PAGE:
Lubin recognized for union service
Alan B. Lubin, who headed the statewide union's legislative and political action operations for nearly 17 years, was recently named NYSUT executive vice president emeritus.
"Alan Lubin is a towering figure in NYSUT's history. For nearly a half century, he has stood as a strong voice for working people and social justice in the halls of the Capitol and a fighter for equal opportunity for every child in classrooms across New York state," said NYSUT President Karen E. Magee.
Andy Pallotta, who succeeded Lubin in January 2010, said, "When he served as NYSUT executive VP, everyone at the Capitol knew Alan and respected Alan ... He is a giant in the history of the UFT, of NYSUT and teacher unionism nationally."
Lubin's union service began in 1967, serving in leadership roles at NYSUT's largest affiliate, the United Federation of Teachers. In 1993, he was elected a NYSUT officer. During his tenure, Lubin secured Cost-of-Living Adjustment legislation; record school aid increases; and enactment in 2002 of a law requiring schools to be equipped with Automated External Defibrillators.
A co-founder of the Business and Labor Coalition of New York (BALCONY), Lubin remains active in union issues and is on the board of the New York Rural and Migrant Ministry and other social justice groups.
Fight for living wage not over
The decision by the state Department of Labor to increase the state's minimum wage for fast-food workers to $15 an hour is welcome news — but the fight is hardly over.
"Too many School-Related Professionals earn minimum wage, or near minimum wage, and can't afford to support themselves and their families," said NYSUT Vice President Paul Pecorale. "While this is a significant step forward, we won't rest until all working men and women receive a livable wage."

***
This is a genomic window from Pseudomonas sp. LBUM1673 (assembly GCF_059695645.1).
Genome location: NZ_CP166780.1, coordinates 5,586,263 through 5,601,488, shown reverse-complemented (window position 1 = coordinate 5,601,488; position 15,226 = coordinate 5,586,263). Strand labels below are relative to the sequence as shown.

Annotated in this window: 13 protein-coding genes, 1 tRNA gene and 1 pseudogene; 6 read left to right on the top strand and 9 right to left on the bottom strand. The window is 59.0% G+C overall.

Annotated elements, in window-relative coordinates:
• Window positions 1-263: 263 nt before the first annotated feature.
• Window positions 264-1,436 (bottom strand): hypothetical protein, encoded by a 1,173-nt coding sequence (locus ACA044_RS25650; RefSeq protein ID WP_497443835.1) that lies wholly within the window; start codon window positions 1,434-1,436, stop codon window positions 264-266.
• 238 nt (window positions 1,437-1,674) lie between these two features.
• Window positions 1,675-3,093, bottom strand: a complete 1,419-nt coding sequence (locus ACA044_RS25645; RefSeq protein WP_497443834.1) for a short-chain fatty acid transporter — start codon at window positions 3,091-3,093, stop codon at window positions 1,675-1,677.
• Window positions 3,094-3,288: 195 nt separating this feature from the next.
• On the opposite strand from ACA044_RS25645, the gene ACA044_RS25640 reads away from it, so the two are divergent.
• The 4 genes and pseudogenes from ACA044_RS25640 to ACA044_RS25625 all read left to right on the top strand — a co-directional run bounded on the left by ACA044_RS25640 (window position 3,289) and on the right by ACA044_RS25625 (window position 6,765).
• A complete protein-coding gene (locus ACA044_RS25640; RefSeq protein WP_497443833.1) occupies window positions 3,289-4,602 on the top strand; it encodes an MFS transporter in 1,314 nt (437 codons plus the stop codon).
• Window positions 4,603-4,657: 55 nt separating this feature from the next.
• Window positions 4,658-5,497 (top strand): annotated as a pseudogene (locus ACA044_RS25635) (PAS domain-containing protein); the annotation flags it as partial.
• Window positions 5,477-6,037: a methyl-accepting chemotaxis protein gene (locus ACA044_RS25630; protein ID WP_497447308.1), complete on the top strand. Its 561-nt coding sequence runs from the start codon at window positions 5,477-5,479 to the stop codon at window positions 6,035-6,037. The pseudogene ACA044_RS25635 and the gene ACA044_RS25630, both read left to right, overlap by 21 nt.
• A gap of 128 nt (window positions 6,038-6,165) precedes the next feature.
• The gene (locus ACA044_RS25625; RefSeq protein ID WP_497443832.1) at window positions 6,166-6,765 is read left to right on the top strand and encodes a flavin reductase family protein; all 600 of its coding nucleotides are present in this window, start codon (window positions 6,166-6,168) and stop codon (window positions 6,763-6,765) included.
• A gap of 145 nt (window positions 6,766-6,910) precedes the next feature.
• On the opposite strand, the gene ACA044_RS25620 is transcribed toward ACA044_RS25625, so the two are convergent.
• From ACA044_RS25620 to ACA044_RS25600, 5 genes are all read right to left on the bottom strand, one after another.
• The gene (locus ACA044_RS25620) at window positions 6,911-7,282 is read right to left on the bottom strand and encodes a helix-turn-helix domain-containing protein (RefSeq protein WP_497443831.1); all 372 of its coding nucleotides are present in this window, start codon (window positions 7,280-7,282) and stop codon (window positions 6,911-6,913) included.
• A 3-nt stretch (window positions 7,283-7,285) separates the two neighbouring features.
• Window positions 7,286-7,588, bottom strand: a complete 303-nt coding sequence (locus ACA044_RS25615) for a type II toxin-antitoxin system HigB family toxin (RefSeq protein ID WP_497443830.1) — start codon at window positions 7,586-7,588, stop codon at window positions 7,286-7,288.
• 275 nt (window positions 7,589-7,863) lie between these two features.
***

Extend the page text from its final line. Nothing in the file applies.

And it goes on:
NYSUT pressed those points in testimony before the state labor department's Wage Board. Cheryl Rockhill, a school and bus monitor and president of the Brushton-Moira Support Staff Association in the North Country, shared her family's struggle to make ends meet during testimony to the board in June. "Despite having three jobs in our household, we still live paycheck to paycheck," said Rockhill. "We have two children and sometimes don't know where the grocery money is coming from."
At the state's current hourly minimum wage of $8.75, a 40-hour-a-week employee earns an annual salary of $18,200 — well below New York state's poverty line of $44,863 for a family of four. "The time is now to push for real change for all workers," Pecorale said.
Visit www.nysut.org for more information.
Support for striking teachers
NYSUT sent messages of support and solidarity to striking teachers in Washington state and Pennsylvania.
Teachers in Seattle and Pasco, Wash., returned to classrooms in mid-September after tentative contract agreements were reached over pay raises and fair evaluations. The Shamokin Education Association in Pennsylvania, which has been working without a contract since 2013, was still on strike as of presstime. Send messages of support to President Mary Yohe at email@example.com.